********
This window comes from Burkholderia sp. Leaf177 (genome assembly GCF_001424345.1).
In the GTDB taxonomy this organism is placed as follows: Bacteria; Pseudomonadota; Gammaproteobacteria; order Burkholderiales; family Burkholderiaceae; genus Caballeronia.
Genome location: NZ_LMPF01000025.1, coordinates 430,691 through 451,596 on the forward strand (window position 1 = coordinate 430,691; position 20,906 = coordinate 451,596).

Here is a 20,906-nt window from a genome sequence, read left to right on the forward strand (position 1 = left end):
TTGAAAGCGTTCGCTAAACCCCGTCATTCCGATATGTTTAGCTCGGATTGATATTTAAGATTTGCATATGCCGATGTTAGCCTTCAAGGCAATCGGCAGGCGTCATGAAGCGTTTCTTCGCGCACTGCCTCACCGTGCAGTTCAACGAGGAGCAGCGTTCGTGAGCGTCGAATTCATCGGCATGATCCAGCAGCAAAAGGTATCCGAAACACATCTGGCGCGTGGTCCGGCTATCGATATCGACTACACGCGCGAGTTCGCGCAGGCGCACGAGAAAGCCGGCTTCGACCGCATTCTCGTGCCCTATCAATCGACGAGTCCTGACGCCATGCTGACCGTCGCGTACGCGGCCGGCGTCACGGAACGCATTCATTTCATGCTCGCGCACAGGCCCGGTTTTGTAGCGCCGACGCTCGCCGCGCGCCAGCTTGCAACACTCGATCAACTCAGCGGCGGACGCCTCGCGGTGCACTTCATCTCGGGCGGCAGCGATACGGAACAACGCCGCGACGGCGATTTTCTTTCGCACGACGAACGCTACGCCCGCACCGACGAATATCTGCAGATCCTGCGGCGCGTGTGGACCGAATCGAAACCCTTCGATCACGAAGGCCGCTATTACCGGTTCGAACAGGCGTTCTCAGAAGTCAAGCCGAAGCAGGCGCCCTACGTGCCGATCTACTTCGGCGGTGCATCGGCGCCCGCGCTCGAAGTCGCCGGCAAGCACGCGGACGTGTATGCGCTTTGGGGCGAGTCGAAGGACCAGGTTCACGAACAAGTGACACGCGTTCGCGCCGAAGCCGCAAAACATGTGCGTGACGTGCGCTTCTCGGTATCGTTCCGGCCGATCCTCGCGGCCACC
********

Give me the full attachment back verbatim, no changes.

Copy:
This window comes from Burkholderia sp. Leaf177 (genome assembly GCF_001424345.1).
In the GTDB taxonomy this organism is placed as follows: Bacteria; Pseudomonadota; Gammaproteobacteria; order Burkholderiales; family Burkholderiaceae; genus Caballeronia.
Genome location: NZ_LMPF01000025.1, coordinates 430,691 through 451,596 on the forward strand (window position 1 = coordinate 430,691; position 20,906 = coordinate 451,596).

Here is a 20,906-nt window from a genome sequence, read left to right on the forward strand (position 1 = left end):
TTGAAAGCGTTCGCTAAACCCCGTCATTCCGATATGTTTAGCTCGGATTGATATTTAAGATTTGCATATGCCGATGTTAGCCTTCAAGGCAATCGGCAGGCGTCATGAAGCGTTTCTTCGCGCACTGCCTCACCGTGCAGTTCAACGAGGAGCAGCGTTCGTGAGCGTCGAATTCATCGGCATGATCCAGCAGCAAAAGGTATCCGAAACACATCTGGCGCGTGGTCCGGCTATCGATATCGACTACACGCGCGAGTTCGCGCAGGCGCACGAGAAAGCCGGCTTCGACCGCATTCTCGTGCCCTATCAATCGACGAGTCCTGACGCCATGCTGACCGTCGCGTACGCGGCCGGCGTCACGGAACGCATTCATTTCATGCTCGCGCACAGGCCCGGTTTTGTAGCGCCGACGCTCGCCGCGCGCCAGCTTGCAACACTCGATCAACTCAGCGGCGGACGCCTCGCGGTGCACTTCATCTCGGGCGGCAGCGATACGGAACAACGCCGCGACGGCGATTTTCTTTCGCACGACGAACGCTACGCCCGCACCGACGAATATCTGCAGATCCTGCGGCGCGTGTGGACCGAATCGAAACCCTTCGATCACGAAGGCCGCTATTACCGGTTCGAACAGGCGTTCTCAGAAGTCAAGCCGAAGCAGGCGCCCTACGTGCCGATCTACTTCGGCGGTGCATCGGCGCCCGCGCTCGAAGTCGCCGGCAAGCACGCGGACGTGTATGCGCTTTGGGGCGAGTCGAAGGACCAGGTTCACGAACAAGTGACACGCGTTCGCGCCGAAGCCGCAAAACATGTGCGTGACGTGCGCTTCTCGGTATCGTTCCGGCCGATCCTCGCGGCCACC